The number of people living with dementia globally more than doubled between 1990 and 2016 from 20.2 million to 43.8 million, prompting researchers to call for more preventative action. A new paper published in The Lancet Neurology also found that 22.3% of healthy years lost due to dementia in 2016 were due to modifiable risk factors.
Prepared by academics across multiple institutions and led by the University of Melbourne and the University of Washington, the paper looked at the global, regional and national burden of Alzheimer's Disease and other dementias from 1990-2016.
The systematic analysis of the Global Burden of Disease Study 2016 found dementia was more common at older ages, with the prevalence doubling every five years over age 50. There was also significant potential for prevention.
Risk factors in the new data collection
"In our study, 22.3% (11.8 – 35.1%) of the total global disability-adjusted life years lost due to dementia in 2016 could be attributed to the four modifiable risk factors – being overweight, high blood sugar, consuming a lot of sugar-sweetened beverages and smoking," the authors said. University of Melbourne lead author Professor Cassandra Szoeke said even more risk factors would be explored in the new data collection.
"But already the importance of these risks in allowing us to prevent or delay dementia is clear," she said. "The paper noted that changes in risk factor exposure over time as we become healthier might account for several cohort studies documenting a reduction in age-specific incidence rates in their study populations."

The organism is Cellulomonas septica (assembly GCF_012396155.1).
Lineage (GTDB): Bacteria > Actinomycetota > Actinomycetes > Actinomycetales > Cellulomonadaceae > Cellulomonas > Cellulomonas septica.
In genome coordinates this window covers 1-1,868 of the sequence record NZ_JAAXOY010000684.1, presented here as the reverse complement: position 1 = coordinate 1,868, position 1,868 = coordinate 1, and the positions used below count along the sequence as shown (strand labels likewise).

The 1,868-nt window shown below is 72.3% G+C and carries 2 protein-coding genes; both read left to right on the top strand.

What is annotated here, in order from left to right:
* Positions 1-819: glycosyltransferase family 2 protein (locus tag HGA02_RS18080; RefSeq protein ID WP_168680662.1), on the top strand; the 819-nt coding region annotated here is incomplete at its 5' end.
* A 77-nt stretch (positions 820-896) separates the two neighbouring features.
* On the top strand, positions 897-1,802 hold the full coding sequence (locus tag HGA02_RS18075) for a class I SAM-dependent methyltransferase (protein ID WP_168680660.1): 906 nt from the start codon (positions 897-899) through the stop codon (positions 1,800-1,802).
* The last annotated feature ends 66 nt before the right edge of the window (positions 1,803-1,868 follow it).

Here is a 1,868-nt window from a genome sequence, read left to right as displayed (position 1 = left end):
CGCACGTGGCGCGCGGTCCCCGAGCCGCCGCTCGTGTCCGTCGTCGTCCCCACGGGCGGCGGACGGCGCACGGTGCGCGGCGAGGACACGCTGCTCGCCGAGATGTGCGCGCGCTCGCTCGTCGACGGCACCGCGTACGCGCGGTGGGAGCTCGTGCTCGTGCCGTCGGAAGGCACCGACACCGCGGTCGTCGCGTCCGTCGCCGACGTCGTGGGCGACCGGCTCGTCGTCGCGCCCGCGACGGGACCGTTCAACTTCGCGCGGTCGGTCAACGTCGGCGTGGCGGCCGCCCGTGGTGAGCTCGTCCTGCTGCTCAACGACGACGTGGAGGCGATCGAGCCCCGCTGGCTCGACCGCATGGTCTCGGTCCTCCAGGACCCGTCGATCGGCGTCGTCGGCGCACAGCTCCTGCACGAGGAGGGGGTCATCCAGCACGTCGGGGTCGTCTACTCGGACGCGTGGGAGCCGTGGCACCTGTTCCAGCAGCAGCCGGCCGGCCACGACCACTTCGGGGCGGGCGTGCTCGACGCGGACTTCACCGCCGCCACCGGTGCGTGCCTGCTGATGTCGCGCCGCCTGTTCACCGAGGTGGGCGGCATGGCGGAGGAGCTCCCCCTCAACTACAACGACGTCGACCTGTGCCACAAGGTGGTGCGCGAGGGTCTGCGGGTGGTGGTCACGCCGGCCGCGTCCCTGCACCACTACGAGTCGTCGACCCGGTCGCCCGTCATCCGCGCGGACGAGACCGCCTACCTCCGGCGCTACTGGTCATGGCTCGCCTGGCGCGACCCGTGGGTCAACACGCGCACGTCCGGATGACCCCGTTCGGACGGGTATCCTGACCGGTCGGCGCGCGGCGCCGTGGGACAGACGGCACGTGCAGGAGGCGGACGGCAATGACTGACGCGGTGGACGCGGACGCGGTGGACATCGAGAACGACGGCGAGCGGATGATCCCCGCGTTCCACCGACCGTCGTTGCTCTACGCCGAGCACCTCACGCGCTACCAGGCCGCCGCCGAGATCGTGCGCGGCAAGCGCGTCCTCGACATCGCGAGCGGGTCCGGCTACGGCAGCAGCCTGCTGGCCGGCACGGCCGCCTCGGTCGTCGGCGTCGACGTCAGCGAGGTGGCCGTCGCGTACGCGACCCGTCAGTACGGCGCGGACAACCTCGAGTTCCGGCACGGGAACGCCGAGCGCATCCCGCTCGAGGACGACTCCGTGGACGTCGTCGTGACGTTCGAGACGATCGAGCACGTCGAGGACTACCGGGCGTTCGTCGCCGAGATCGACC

Because dementia develops over at least 20 to 30 years before it is diagnosed, Professor Szoeke said studies needed to investigate cognition over 20 to 30 years to determine when and for how long intervention was needed to prevent disease. She said most randomized controlled trials lasted one to five years and the necessary 30-year longitudinal studies were rare.
"In addition, when you look over decades there are so many exposures that impact on our health, you need to account for all these things or you could miss a factor that is crucial in the development of disease," she said.
Professor Szoeke said by 2050 the number of people living with dementia could be around 100 million. "The paper states that to support our community, we will need a larger workforce of trained health professionals as well as planning and building facilities and community-based services which support improved quality of life and function," she said.
"We need to enhance the quality of life and function of people living with cognitive impairment and focus on preventing further cognitive decline. This will need a co-developed community-wide approach with well-developed services and an even greater network of trained health professionals.
"Chronic diseases are becoming the leading causes of death and disability worldwide, and whilst we continue to work daily on new therapies to target disease, at home we really need to focus more on the health choices that we know extend both disease-free and disability-free survival."